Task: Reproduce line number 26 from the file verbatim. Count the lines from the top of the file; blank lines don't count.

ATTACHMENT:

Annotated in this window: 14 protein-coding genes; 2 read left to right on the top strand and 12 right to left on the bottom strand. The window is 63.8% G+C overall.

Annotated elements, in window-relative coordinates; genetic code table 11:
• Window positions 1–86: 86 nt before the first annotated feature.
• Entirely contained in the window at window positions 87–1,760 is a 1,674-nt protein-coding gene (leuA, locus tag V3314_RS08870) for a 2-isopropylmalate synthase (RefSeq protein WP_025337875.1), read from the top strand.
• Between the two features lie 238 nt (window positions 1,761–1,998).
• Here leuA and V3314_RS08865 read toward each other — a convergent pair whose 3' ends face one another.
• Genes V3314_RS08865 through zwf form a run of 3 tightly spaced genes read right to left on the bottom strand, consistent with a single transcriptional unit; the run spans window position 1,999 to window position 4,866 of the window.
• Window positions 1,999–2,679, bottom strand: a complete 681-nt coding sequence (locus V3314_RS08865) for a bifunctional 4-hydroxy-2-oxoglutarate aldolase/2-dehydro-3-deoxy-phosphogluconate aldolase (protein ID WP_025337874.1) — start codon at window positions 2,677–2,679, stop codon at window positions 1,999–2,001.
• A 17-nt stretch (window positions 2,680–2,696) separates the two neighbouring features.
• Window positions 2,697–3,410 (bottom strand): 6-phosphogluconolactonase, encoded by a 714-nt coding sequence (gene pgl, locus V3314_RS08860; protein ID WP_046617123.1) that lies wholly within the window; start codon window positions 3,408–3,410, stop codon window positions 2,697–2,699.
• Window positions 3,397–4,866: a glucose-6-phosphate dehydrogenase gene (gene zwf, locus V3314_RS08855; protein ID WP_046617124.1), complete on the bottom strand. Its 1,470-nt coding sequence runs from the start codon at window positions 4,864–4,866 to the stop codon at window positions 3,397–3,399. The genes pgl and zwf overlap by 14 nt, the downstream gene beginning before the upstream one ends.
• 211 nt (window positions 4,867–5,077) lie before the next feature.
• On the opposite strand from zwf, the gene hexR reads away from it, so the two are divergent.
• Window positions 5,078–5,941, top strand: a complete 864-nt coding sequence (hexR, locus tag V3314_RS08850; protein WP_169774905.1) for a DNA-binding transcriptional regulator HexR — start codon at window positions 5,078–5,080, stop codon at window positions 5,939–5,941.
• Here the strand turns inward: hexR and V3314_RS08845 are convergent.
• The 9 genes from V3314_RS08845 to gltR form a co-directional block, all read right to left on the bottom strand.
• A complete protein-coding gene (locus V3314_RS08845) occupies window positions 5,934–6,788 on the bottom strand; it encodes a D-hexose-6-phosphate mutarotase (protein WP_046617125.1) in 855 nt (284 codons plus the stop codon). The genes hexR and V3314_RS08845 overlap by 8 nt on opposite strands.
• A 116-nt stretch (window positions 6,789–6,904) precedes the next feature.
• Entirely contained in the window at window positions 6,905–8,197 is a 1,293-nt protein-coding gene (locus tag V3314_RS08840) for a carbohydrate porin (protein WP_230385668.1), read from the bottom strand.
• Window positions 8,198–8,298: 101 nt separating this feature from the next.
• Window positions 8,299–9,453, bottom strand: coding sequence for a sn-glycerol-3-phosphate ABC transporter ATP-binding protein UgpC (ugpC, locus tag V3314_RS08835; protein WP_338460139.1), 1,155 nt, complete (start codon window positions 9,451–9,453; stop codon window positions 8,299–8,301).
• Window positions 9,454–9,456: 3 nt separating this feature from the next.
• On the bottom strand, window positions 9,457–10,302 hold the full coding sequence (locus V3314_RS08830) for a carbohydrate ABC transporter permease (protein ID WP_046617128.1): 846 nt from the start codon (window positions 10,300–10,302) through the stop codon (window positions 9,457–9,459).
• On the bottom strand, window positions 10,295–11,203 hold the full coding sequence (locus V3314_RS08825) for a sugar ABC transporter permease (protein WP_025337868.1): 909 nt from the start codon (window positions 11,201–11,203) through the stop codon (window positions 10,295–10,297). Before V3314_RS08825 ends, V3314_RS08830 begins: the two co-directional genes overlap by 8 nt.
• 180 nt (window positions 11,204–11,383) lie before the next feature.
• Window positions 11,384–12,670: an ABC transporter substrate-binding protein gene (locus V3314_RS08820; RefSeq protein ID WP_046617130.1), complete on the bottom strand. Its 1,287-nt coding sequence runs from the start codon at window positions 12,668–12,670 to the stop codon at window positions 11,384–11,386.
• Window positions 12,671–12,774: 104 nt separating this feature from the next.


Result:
• Window positions 11,384–12,670: an ABC transporter substrate-binding protein gene (locus V3314_RS08820; RefSeq protein ID WP_046617130.1), complete on the bottom strand. Its 1,287-nt coding sequence runs from the start codon at window positions 12,668–12,670 to the stop codon at window positions 11,384–11,386.